In a letter sent today to the Amir of Bahrain, Shaikh Isa bin Salman Al Khalifa, Human Rights Watch urges the government to revoke its ban preventing Ahmad Isa al-Shamlan from traveling abroad for medical treatment.

Government officials recently warned Mr. Shamlan, a leading defense lawyer and critic of the government, to cease his efforts to present a petition to the Amir, reportedly signed by more than 20,000 Bahrainis, requesting restoration of Bahrain's partially elected National Assembly. When Mr. Shamlan declined, he was told he could not leave on a planned visit to France for medical and other purposes, and he subsequently suffered a serious stroke. In the letter, Human Rights Watch calls on Shaikh Isa to instruct the ministry of interior "to cease its harassment of Mr. Shamlan for attempting to exercise his rights to freedom of expression and opinion and to peaceful assembly and association"

A copy of the letter is attached.
August 15, 1997
Shaikh Isa bin Salman Al Khalifa
Office of His Highness the Amir
Rifa'a Palace
Bahrain

by facsimile: 973 668 884

Your Highness:

We are writing you with regard to Mr. Ahmad Isa al-Shamlan, who was recently informed by a high official in your government that, because of his views critical of the government, he is presently not permitted to travel outside of the country. Mr. Shamlan has not been charged with any offense which might justify this restriction. Such abridgement of Mr. Shamlan's right to freedom of movement on grounds of his political opinion contravenes Article 13 (2) of the Universal Declaration of Human Rights, which Bahrain has pledged to uphold. Article 2 of the Universal Declaration states that all persons are entitled to this and other specified rights "without distinction of any kind," including "political or other opinion."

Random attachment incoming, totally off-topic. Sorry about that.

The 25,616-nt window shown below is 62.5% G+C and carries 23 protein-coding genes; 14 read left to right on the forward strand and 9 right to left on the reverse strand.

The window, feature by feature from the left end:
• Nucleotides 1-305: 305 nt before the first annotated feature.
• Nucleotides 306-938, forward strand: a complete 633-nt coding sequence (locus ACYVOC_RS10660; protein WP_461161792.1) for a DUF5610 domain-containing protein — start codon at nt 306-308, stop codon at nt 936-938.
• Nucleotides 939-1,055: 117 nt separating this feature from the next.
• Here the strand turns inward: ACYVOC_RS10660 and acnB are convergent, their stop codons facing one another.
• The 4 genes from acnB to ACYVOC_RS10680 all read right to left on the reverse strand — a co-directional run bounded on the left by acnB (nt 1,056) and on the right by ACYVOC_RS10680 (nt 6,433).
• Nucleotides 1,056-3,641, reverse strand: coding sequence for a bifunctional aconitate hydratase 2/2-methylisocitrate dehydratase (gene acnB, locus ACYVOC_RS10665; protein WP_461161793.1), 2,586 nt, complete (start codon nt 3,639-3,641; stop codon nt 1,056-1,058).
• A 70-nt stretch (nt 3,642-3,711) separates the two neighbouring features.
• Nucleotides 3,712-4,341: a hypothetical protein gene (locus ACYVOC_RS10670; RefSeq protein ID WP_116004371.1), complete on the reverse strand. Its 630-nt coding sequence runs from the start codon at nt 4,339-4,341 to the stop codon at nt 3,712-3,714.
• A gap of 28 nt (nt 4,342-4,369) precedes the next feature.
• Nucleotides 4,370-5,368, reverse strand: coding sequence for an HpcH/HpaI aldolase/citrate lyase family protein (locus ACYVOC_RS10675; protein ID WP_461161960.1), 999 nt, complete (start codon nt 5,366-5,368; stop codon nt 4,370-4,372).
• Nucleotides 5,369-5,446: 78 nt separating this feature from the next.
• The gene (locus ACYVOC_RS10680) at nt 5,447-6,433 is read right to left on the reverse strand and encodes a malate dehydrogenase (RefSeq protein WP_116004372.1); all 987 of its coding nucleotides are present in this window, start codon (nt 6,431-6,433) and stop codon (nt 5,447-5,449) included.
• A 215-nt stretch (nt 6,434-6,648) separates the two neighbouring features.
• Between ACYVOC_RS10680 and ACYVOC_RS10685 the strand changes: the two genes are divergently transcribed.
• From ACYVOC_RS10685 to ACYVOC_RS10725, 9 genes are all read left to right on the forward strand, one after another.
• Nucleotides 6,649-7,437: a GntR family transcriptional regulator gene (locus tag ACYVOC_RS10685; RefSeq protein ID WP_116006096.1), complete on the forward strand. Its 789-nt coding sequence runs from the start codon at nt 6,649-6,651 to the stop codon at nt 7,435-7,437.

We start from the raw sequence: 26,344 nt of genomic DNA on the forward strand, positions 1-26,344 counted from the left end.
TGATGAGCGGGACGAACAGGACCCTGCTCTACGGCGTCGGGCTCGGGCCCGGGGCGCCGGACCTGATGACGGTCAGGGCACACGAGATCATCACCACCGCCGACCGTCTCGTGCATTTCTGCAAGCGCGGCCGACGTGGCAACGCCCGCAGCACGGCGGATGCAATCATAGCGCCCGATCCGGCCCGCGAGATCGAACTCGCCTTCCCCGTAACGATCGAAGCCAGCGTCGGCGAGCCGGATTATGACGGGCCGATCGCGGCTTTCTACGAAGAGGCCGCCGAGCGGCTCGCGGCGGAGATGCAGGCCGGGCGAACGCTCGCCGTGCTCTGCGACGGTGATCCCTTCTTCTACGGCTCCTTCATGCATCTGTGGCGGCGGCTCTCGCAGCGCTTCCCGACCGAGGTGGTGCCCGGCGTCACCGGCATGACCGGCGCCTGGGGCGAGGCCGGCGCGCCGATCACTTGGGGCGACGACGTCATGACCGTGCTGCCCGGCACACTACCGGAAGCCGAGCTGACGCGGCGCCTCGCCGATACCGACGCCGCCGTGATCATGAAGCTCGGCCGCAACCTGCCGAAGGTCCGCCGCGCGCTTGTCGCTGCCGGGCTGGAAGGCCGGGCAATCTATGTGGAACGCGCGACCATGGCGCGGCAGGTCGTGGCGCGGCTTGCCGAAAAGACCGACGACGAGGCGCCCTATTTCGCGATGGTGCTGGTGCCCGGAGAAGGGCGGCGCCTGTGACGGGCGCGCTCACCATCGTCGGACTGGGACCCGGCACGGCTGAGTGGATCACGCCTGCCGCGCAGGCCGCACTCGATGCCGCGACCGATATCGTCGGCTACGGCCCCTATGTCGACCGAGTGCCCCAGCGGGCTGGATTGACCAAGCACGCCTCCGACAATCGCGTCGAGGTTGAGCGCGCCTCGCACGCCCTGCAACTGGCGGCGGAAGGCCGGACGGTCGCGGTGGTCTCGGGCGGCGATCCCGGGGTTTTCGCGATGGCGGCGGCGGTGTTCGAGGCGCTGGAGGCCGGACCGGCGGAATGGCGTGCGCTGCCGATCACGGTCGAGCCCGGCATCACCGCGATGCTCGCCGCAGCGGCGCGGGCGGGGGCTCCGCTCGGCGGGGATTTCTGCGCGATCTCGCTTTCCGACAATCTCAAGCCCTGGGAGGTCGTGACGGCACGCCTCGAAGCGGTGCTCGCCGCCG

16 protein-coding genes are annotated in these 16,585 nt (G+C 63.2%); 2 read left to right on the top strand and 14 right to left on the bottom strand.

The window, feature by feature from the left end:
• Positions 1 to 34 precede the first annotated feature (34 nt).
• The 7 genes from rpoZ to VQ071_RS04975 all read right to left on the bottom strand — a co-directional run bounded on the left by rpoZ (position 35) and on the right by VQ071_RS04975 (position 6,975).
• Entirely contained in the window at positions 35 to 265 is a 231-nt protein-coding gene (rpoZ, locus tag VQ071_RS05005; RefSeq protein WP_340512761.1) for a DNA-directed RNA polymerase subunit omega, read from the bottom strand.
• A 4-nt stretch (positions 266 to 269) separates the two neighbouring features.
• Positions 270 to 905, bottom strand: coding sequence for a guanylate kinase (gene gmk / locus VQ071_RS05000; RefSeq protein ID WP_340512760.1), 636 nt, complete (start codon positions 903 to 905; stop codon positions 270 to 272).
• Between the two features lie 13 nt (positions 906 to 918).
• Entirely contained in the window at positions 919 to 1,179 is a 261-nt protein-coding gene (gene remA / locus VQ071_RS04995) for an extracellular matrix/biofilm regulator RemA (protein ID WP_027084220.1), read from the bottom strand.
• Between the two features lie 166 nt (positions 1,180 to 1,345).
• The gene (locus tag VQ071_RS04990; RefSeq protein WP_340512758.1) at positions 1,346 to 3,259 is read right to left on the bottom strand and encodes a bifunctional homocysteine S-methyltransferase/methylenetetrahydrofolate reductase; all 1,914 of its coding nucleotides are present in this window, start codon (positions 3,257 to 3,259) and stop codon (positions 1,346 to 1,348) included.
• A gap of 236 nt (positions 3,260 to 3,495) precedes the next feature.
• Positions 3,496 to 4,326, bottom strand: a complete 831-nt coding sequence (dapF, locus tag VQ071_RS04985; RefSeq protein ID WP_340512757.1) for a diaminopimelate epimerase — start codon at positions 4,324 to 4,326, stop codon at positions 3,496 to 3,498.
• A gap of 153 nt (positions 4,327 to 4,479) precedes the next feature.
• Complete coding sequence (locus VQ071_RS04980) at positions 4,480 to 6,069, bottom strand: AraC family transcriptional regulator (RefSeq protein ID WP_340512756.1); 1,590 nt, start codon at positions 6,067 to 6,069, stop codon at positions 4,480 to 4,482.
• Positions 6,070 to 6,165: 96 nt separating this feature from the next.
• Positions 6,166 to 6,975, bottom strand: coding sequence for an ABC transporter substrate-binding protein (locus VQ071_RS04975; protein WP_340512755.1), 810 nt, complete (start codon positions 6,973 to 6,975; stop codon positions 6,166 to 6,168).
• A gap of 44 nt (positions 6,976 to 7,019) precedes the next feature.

We therefore respectfully urge your government to assure Mr. Shamlan that there will be no restriction on his right to travel abroad if he so wishes. We further ask that you instruct the government, and in particular the ministry of interior, to cease its harassment of Mr. Shamlan for attempting to exercise his rights to freedom of expression and opinion and to peaceful assembly and association.

Mr. Shamlan, a defense lawyer and columnist, has long been active in the campaign to restore the partially elected National Assembly mandated by Bahrain's Constitution. He and his family had been scheduled to fly from Manama shortly after midnight on July 31 to France for medical examinations and a vacation. On July 30, at around noon, Mr. Shamlan received a telephone call from Abd al-Aziz Atiyatallah Al Khalifa, governor of Manama province. Governor Atiyatallah told Shamlan that he would not be allowed to leave the country. Mr. Shamlan urged his wife to travel without him, but several hours later he suffered a serious stroke and was hospitalized. We understand that he has recently been released from the hospital and is presently recovering at home.